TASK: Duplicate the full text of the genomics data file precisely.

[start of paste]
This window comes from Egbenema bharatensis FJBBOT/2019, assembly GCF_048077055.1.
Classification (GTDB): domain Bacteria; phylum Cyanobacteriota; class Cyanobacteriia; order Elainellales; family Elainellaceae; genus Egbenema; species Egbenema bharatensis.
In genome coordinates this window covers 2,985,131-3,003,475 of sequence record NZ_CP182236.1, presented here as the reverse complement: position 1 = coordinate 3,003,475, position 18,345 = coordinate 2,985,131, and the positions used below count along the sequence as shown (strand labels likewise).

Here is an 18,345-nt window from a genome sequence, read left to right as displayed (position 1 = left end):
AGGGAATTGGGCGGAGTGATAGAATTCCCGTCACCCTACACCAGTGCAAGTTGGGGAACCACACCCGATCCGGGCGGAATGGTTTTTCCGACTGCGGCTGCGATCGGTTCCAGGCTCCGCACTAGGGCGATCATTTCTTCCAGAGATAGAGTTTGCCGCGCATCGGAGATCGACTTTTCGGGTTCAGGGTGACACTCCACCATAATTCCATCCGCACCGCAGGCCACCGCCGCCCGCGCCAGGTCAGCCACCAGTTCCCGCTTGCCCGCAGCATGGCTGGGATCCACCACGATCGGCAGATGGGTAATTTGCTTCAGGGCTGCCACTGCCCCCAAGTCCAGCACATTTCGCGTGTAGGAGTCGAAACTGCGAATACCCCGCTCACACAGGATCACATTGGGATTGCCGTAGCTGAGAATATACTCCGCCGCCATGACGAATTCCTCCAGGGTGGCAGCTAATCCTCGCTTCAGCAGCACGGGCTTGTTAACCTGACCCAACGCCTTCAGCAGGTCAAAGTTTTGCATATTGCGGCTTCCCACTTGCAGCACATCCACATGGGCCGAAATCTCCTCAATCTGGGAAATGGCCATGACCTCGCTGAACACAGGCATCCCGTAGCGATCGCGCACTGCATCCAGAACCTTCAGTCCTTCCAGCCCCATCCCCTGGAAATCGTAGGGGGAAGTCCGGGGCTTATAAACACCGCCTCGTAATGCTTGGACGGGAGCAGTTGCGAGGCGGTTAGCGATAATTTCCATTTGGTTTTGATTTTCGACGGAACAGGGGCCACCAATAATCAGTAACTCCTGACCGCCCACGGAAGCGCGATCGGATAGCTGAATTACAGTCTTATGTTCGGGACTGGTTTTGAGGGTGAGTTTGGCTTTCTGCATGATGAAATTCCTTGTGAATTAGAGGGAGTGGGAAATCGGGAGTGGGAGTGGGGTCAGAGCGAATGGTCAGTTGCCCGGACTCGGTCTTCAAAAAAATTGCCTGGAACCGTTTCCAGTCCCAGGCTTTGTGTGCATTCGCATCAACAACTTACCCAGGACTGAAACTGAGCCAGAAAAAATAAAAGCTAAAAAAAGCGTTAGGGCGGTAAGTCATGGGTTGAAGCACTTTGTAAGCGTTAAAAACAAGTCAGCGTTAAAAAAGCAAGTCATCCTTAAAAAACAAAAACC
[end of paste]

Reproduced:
This window comes from Egbenema bharatensis FJBBOT/2019, assembly GCF_048077055.1.
Classification (GTDB): domain Bacteria; phylum Cyanobacteriota; class Cyanobacteriia; order Elainellales; family Elainellaceae; genus Egbenema; species Egbenema bharatensis.
In genome coordinates this window covers 2,985,131-3,003,475 of sequence record NZ_CP182236.1, presented here as the reverse complement: position 1 = coordinate 3,003,475, position 18,345 = coordinate 2,985,131, and the positions used below count along the sequence as shown (strand labels likewise).

Here is an 18,345-nt window from a genome sequence, read left to right as displayed (position 1 = left end):
AGGGAATTGGGCGGAGTGATAGAATTCCCGTCACCCTACACCAGTGCAAGTTGGGGAACCACACCCGATCCGGGCGGAATGGTTTTTCCGACTGCGGCTGCGATCGGTTCCAGGCTCCGCACTAGGGCGATCATTTCTTCCAGAGATAGAGTTTGCCGCGCATCGGAGATCGACTTTTCGGGTTCAGGGTGACACTCCACCATAATTCCATCCGCACCGCAGGCCACCGCCGCCCGCGCCAGGTCAGCCACCAGTTCCCGCTTGCCCGCAGCATGGCTGGGATCCACCACGATCGGCAGATGGGTAATTTGCTTCAGGGCTGCCACTGCCCCCAAGTCCAGCACATTTCGCGTGTAGGAGTCGAAACTGCGAATACCCCGCTCACACAGGATCACATTGGGATTGCCGTAGCTGAGAATATACTCCGCCGCCATGACGAATTCCTCCAGGGTGGCAGCTAATCCTCGCTTCAGCAGCACGGGCTTGTTAACCTGACCCAACGCCTTCAGCAGGTCAAAGTTTTGCATATTGCGGCTTCCCACTTGCAGCACATCCACATGGGCCGAAATCTCCTCAATCTGGGAAATGGCCATGACCTCGCTGAACACAGGCATCCCGTAGCGATCGCGCACTGCATCCAGAACCTTCAGTCCTTCCAGCCCCATCCCCTGGAAATCGTAGGGGGAAGTCCGGGGCTTATAAACACCGCCTCGTAATGCTTGGACGGGAGCAGTTGCGAGGCGGTTAGCGATAATTTCCATTTGGTTTTGATTTTCGACGGAACAGGGGCCACCAATAATCAGTAACTCCTGACCGCCCACGGAAGCGCGATCGGATAGCTGAATTACAGTCTTATGTTCGGGACTGGTTTTGAGGGTGAGTTTGGCTTTCTGCATGATGAAATTCCTTGTGAATTAGAGGGAGTGGGAAATCGGGAGTGGGAGTGGGGTCAGAGCGAATGGTCAGTTGCCCGGACTCGGTCTTCAAAAAAATTGCCTGGAACCGTTTCCAGTCCCAGGCTTTGTGTGCATTCGCATCAACAACTTACCCAGGACTGAAACTGAGCCAGAAAAAATAAAAGCTAAAAAAAGCGTTAGGGCGGTAAGTCATGGGTTGAAGCACTTTGTAAGCGTTAAAAACAAGTCAGCGTTAAAAAAGCAAGTCATCCTTAAAAAACAAAAACC